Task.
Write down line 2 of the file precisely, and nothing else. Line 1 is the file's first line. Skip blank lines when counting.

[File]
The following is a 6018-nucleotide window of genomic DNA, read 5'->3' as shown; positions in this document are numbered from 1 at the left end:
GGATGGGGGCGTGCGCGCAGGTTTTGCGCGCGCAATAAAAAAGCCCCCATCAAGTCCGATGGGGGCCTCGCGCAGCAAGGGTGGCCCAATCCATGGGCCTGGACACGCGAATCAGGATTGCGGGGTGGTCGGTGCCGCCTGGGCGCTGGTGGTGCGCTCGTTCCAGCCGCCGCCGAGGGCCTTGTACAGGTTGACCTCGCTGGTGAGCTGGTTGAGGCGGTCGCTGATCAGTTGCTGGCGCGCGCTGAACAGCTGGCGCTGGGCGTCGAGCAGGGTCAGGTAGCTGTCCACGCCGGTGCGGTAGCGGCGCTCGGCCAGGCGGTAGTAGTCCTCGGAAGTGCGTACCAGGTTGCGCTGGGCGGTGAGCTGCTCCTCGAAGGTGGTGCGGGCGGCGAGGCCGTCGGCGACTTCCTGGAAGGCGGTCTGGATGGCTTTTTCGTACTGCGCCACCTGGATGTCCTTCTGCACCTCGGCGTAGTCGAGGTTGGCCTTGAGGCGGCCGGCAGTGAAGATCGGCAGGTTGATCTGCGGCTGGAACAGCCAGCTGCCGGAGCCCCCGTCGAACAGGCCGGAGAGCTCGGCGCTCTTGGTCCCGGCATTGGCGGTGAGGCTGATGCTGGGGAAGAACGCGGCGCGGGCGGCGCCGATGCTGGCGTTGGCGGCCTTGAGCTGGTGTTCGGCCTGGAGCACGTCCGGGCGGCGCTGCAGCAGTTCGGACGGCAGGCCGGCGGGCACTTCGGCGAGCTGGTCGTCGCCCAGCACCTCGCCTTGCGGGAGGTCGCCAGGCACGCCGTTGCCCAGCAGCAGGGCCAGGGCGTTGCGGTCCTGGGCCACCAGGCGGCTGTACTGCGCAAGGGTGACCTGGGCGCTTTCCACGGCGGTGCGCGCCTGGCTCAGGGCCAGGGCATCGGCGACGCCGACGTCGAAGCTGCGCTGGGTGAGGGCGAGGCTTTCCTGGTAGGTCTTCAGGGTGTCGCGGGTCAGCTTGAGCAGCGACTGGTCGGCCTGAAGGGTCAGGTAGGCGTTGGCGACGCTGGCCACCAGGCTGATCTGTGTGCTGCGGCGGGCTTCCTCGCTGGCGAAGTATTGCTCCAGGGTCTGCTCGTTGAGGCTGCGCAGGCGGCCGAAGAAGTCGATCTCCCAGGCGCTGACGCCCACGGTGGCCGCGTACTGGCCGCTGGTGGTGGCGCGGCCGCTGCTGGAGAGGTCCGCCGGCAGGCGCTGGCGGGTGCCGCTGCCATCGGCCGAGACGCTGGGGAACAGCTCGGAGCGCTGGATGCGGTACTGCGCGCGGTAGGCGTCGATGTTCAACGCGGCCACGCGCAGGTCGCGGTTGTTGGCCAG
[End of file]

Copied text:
GGATGGGGGCGTGCGCGCAGGTTTTGCGCGCGCAATAAAAAAGCCCCCATCAAGTCCGATGGGGGCCTCGCGCAGCAAGGGTGGCCCAATCCATGGGCCTGGACACGCGAATCAGGATTGCGGGGTGGTCGGTGCCGCCTGGGCGCTGGTGGTGCGCTCGTTCCAGCCGCCGCCGAGGGCCTTGTACAGGTTGACCTCGCTGGTGAGCTGGTTGAGGCGGTCGCTGATCAGTTGCTGGCGCGCGCTGAACAGCTGGCGCTGGGCGTCGAGCAGGGTCAGGTAGCTGTCCACGCCGGTGCGGTAGCGGCGCTCGGCCAGGCGGTAGTAGTCCTCGGAAGTGCGTACCAGGTTGCGCTGGGCGGTGAGCTGCTCCTCGAAGGTGGTGCGGGCGGCGAGGCCGTCGGCGACTTCCTGGAAGGCGGTCTGGATGGCTTTTTCGTACTGCGCCACCTGGATGTCCTTCTGCACCTCGGCGTAGTCGAGGTTGGCCTTGAGGCGGCCGGCAGTGAAGATCGGCAGGTTGATCTGCGGCTGGAACAGCCAGCTGCCGGAGCCCCCGTCGAACAGGCCGGAGAGCTCGGCGCTCTTGGTCCCGGCATTGGCGGTGAGGCTGATGCTGGGGAAGAACGCGGCGCGGGCGGCGCCGATGCTGGCGTTGGCGGCCTTGAGCTGGTGTTCGGCCTGGAGCACGTCCGGGCGGCGCTGCAGCAGTTCGGACGGCAGGCCGGCGGGCACTTCGGCGAGCTGGTCGTCGCCCAGCACCTCGCCTTGCGGGAGGTCGCCAGGCACGCCGTTGCCCAGCAGCAGGGCCAGGGCGTTGCGGTCCTGGGCCACCAGGCGGCTGTACTGCGCAAGGGTGACCTGGGCGCTTTCCACGGCGGTGCGCGCCTGGCTCAGGGCCAGGGCATCGGCGACGCCGACGTCGAAGCTGCGCTGGGTGAGGGCGAGGCTTTCCTGGTAGGTCTTCAGGGTGTCGCGGGTCAGCTTGAGCAGCGACTGGTCGGCCTGAAGGGTCAGGTAGGCGTTGGCGACGCTGGCCACCAGGCTGATCTGTGTGCTGCGGCGGGCTTCCTCGCTGGCGAAGTATTGCTCCAGGGTCTGCTCGTTGAGGCTGCGCAGGCGGCCGAAGAAGTCGATCTCCCAGGCGCTGACGCCCACGGTGGCCGCGTACTGGCCGCTGGTGGTGGCGCGGCCGCTGCTGGAGAGGTCCGCCGGCAGGCGCTGGCGGGTGCCGCTGCCATCGGCCGAGACGCTGGGGAACAGCTCGGAGCGCTGGATGCGGTACTGCGCGCGGTAGGCGTCGATGTTCAACGCGGCCACGCGCAGGTCGCGGTTGTTGGCCAG